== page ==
This may be what makes you appear angry. I think you’re probably just angry on this particular subject, and prepared to think that you’re perfectly happy in your job and your life in general.

    It may be that the way you choose to engage with the issue is combative, and therefore makes you seem angry.

  14. cliffski says:

    LOL.
    And yet again, you cling to this idea that my games don’t sell and I’m bitter about it. if that makes you happy, keep believing it.
    What annoys me is the fact that my fave platform (the PC) and my fave game genres are drying up because of piracy.
    BTW, how many copies are rockstar allowed to sell to pass acceptance by the stuart campbell social equality test? At what point do they become evil?
    Tescos and Sainsburys are owned by multi billionaires. Maybe you should do some shoplifting? the same principle would seem to be applicable, and those swine don’t even give you demos at all!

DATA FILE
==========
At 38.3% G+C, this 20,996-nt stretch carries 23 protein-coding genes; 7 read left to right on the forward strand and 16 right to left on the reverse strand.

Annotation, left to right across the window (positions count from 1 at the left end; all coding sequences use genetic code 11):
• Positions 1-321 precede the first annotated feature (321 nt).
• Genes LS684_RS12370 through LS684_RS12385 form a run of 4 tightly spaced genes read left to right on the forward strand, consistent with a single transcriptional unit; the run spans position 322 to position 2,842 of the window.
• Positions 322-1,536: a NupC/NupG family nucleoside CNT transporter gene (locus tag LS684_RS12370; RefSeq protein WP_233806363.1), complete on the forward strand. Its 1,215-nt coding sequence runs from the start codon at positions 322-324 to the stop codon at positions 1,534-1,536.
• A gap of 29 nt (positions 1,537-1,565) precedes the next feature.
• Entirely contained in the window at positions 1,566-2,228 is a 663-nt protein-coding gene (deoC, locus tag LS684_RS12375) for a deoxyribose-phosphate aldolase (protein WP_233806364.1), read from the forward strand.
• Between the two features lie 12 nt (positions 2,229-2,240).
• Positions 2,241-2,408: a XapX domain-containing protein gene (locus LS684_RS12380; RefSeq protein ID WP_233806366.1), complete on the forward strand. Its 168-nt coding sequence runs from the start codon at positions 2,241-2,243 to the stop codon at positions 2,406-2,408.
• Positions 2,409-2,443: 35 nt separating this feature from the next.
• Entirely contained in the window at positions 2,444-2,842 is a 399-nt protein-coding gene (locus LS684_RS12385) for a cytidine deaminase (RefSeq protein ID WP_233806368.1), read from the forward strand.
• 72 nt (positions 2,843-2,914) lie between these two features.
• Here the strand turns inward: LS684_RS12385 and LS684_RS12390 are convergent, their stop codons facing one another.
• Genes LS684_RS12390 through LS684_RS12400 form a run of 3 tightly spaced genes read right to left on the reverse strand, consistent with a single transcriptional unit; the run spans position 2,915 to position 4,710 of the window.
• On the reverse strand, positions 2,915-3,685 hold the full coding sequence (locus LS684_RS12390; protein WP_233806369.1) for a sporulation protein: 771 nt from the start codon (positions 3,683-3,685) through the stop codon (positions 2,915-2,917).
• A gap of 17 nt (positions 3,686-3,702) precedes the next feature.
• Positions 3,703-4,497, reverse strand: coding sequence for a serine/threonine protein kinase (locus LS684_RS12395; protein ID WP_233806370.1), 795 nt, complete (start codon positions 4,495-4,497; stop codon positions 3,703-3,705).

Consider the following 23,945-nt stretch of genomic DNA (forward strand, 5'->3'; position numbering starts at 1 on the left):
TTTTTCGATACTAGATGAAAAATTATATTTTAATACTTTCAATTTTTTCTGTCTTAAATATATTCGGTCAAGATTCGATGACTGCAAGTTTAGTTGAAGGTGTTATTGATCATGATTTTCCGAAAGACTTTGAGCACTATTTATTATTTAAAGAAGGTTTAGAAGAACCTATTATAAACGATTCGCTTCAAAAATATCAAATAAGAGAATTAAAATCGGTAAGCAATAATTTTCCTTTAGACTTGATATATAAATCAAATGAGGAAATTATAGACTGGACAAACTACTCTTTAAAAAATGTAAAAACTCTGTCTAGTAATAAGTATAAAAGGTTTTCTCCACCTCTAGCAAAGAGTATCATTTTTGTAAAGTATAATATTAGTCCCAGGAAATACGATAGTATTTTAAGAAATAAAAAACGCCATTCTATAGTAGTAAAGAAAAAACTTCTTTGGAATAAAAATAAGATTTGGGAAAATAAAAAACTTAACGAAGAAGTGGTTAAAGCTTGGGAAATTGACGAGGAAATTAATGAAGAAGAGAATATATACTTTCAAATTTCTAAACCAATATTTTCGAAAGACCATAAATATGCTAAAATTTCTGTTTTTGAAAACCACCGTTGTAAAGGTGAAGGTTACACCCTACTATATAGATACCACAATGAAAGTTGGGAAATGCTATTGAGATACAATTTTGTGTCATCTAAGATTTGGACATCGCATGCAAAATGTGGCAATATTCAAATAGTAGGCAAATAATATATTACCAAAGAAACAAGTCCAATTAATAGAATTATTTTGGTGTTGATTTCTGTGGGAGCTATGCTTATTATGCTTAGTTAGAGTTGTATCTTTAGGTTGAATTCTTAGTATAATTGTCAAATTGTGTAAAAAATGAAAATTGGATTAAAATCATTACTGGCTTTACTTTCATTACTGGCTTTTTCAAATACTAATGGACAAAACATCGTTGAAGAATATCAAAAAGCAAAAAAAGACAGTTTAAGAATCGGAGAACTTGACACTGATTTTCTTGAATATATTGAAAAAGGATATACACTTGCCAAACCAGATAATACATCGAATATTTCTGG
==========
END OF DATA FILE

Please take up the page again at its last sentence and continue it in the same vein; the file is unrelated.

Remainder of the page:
15. Larington says:

    I’m beginning to think this needs locking, the argument is going around in circles which I don’t see coming to an end anytime soon.

    This discussion keeps plowing forward, yet getting no where. And I see this circle being replicated every time the piracy reaper is brought up.

  16. Rev. Stuart Campbell says:

    “What annoys me is the fact that my fave platform (the PC) and my fave game genres are drying up because of piracy.

    Thing is, though, that’s complete bollocks. The PC’s total market share has barely changed an iota in years. And you don’t have the slightest clue that ANYTHING is happening “because of piracy”, because the only thing even resembling factual evidence on the subject – which you’ve cleverly ignored – shows that piracy actually affects sales by roughly 0.1%. It’s an easy, lazy excuse for failure, nothing else.